By Robbie Blakeley, Senior Contributing Reporter
RIO DE JANEIRO, BRAZIL – As the Campeonato Carioca, the Rio State championship, approaches conclusion, clubs across the country already have one eye on the Campeonato Brasileirão, which kicks off the weekend of May 20th and 21st. Having provided two of the last three winners (Flamengo in 2009 and Fluminense in 2010), Rio clubs, who enjoyed good campaigns in 2011, are preparing a serious assault on national glory in 2012.
Last year, for the first time in history, three Carioca clubs – Vasco da Gama, Fluminense and Flamengo – placed high enough in the Brasileirão to qualify for the Copa Libertadores, the most coveted prize in South American football.
Flamengo suffered elimination at the group stage but Vasco and Flu have qualified for the knock-out rounds with the Laranjeiras outfit, alongside current Libertadores champion Santos, being touted by Brazil’s press as a potential successor this time around.
Last year’s Brasileirão league runners-up were Vasco who ran eventual champions Corinthians right to the very wire. The São Januário side also picked up the Copa do Brasil in June and reached the semi-finals of the Copa Sul-Americana, making 2011 a successful effort for the club despite suffering the terrible setback of losing coach Ricardo Gomes in July.
The trainer suffered a stroke during a Flamengo-Vasco classico and was forced to hand over the reins to able deputy Cristovão Borges. Borges has simply picked up where Gomes left off and the team, despite lacking stand-out stars, is more united than any other in Rio and Vasco should be amongst the frontrunners, but perhaps lacking the firepower to seal the crown.
2010 champions Fluminense have spent over R$25 million during the summer transfer window and as a result have catapulted themselves into the “favorites” label. The likes of Thiago Neves, Wágner and Jean have all swelled the Tricolor ranks and coach Abel Braga’s biggest headache will be trying to shape his various attacking options into a potent starting XI.
Their start to 2012 has been promising; the club picked up the Taça Guanabara and have qualified for the latter stages for the Libertadores with ease. But stronger tests will come from São Paulo’s leading clubs and Porto Alegre club Internacional with Flu’s leaky defense still a major worry.
Current state champions Flamengo have endured a tumultuous start to 2012, more in keeping with the novelas broadcast each evening rather than a structured football club. Having dispensed with coach Vanderlei Luxemburgo despite him guiding the side to Libertadores football, president Patricia Amorim appointed Joel Santana for his fifth spell at the club.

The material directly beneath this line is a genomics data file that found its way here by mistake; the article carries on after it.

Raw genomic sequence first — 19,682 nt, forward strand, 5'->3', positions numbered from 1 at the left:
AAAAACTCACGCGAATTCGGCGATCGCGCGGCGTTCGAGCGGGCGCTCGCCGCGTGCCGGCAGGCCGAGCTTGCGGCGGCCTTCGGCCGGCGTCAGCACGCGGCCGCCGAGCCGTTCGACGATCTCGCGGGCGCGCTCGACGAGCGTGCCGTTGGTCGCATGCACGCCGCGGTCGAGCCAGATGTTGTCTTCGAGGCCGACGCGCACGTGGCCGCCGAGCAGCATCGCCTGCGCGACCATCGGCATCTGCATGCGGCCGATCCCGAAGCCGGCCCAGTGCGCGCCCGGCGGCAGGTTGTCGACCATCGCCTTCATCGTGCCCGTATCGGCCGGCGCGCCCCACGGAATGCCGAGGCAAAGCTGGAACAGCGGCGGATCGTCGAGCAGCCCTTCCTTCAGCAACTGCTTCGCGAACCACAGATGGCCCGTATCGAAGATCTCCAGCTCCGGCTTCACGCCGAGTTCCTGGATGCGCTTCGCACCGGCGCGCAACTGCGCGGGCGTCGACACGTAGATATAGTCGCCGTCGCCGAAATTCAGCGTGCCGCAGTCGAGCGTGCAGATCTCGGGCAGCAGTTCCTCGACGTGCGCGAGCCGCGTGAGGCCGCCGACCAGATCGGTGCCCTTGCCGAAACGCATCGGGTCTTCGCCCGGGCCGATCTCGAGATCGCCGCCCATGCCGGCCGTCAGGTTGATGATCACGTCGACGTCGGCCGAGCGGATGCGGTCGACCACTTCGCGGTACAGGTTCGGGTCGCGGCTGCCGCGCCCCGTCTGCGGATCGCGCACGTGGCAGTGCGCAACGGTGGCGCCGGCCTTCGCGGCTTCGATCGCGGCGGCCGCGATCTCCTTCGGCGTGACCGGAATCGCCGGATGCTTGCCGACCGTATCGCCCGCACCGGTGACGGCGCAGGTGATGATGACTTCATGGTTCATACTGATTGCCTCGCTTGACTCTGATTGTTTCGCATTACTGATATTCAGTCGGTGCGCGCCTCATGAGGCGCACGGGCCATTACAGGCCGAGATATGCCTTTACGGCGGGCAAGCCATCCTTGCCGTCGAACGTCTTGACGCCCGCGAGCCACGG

Thus far, Santana has overseen a Taça Guanabara semi-final exit and premature elimination from the Libertadores. With Ronaldinho’s exit seemingly more likely with each passing week after fans blamed him for the club’s poor showing in continental competition, it will be difficult for the club to repeat the moderate achievements of 2011.
Botafogo remain the only side unbeaten in Rio, a run which stretches eighteen games. Yet they have failed to turn performances into instant success and without further investment in their front-line it is hard to see coach Oswaldo de Oliveira repeat the success he enjoyed at Corinthians and Vasco.
Uruguayan international Loco Abreu remains an idol with the club’s fans, but at 35 his best days may be behind him. Matched with an inconsistency in front of goal, which includes five penalty misses in six, and it becomes evident a more potent force is needed.
The side’s defense and midfield, especially their playmaker options of Elkeson and Maicosuel, are impressive, but what they deserve in front of them is a striker who knows where the goal is.
Kicking off in less then a month, the Brasileirão 2012 is set to be another thrilling year for Carioca sides. The tournament runs from May until December, providing Brazil with plenty of time for the drama to play out.